El fin de una era

Chavis Mármol

February 2020
Fundacion Casa Wabi is pleased to present the last exhibition of the 2019 exhibition cycle at Casa Santa María la Rivera. Fabiola Menchelli closes this season with an exhibition that talks about the cycles, the rotation of the stars, and the way we measure the passage of time, observing the light.

One of the most interesting approaches to Einstein’s General Theory of Relativity is that in the vicinity of a sufficiently massive astral body, the path of light can be bent by gravitational force. Apparent variations in the position of distant stars can be observed when they pass near a star or mass, effectively doubling the light. In The curvature of Light, Fabiola Menchelli’s work shapes form through multiple exposures, thus intervening space and reality.

The exhibition consists of several pieces that were created during her residency at Casa Wabi in 2015. In a detailed study of an architectural element inside the house designed by Tadao Ando, Menchelli addresses the observatory during the 28 days of his home.

The observatory, thought by Tadao Ando as a site of deep contemplation, in turn, studies and delimits an image, frames a specific universe, everything that is within that threshold. In this case, the artist proposes to deconstruct that ellipse, creating a narrative of her own. Constructing a new map of that universe, using the curvature of the lines to display a stellar atlas that measures time and at the same time replicates the waves of the sea.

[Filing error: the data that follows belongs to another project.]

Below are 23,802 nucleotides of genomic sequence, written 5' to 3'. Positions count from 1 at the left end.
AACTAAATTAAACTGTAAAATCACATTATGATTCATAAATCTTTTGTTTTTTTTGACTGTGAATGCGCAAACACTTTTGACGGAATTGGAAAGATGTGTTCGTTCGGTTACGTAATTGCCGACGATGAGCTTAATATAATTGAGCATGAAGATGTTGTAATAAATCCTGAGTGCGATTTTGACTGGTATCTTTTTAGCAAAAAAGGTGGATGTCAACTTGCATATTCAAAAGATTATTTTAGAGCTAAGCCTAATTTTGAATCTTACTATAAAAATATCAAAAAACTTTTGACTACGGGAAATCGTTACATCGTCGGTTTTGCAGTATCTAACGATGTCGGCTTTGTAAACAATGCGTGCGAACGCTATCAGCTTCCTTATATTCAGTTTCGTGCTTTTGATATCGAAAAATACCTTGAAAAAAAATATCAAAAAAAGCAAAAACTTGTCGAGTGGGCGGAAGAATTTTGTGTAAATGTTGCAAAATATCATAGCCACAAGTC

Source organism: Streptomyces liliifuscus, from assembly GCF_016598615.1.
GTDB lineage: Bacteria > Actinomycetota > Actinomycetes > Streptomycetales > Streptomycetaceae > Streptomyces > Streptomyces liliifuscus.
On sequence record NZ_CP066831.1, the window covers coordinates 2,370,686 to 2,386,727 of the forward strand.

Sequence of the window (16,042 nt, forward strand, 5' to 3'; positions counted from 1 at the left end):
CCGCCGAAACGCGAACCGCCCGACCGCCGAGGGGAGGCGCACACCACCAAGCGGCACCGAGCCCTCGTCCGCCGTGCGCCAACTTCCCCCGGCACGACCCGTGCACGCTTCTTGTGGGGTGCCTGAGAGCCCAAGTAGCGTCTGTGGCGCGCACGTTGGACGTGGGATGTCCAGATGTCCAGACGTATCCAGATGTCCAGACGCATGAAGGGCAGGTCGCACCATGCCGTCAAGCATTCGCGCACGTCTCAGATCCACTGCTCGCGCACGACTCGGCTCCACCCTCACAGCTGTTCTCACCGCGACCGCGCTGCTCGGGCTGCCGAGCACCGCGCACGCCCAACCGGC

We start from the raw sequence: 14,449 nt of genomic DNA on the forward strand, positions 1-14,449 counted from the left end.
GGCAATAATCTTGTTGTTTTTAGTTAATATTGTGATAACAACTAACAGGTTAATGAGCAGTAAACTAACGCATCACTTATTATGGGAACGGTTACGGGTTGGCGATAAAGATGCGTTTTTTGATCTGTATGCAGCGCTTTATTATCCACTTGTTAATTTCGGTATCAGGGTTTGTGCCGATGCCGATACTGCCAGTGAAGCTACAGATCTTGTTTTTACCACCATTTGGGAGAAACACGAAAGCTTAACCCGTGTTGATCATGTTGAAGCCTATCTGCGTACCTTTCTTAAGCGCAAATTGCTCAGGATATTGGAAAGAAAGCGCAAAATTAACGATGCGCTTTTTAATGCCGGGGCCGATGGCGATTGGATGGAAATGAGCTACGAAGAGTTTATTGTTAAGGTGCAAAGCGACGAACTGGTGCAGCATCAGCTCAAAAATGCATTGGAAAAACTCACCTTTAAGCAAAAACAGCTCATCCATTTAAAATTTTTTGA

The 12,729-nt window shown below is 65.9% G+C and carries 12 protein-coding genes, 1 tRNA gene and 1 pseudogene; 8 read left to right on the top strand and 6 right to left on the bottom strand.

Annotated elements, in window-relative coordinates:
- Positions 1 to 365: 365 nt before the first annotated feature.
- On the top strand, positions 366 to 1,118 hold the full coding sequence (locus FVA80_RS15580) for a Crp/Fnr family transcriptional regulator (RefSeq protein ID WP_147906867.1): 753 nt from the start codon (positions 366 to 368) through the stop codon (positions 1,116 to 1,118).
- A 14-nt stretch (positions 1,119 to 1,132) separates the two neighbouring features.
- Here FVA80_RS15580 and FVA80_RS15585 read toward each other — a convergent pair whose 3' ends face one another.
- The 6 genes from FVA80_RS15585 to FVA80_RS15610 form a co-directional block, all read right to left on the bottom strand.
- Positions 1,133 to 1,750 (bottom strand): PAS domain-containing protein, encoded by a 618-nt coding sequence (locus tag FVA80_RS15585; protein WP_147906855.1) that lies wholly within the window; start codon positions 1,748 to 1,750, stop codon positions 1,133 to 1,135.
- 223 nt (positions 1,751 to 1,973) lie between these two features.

Literally drawing with light, the works blur the boundaries between the solid edges of the observatory and the vast and impenetrable sky. The layers generated through the multiple exposures inside the chamber, metaphorically fold over each other.

The work speaks not only of the light and the space it illuminates, the time and cycles in which we live but also of the subtle revolutions we experience as a result of deep contemplation.

The centerpiece consists of 13 books: one for each lunar cycle that happens during the year. In total, the books bind 364 images that measure 24 centimeters each, in line with the 24 hours of the earth day. Each book is composed of 28 photographs, one for each day of the lunar cycle; thus creating a lunar calendar. The work uses the horizon as a line to establish a connection between the cycles of the moon, the tides and the way we connect to these cycles through our personal experience. The exhibition will be open to the public for 13 weeks and each week a different book will be shown, bending time, the course of a year is resolved in 13 weeks.
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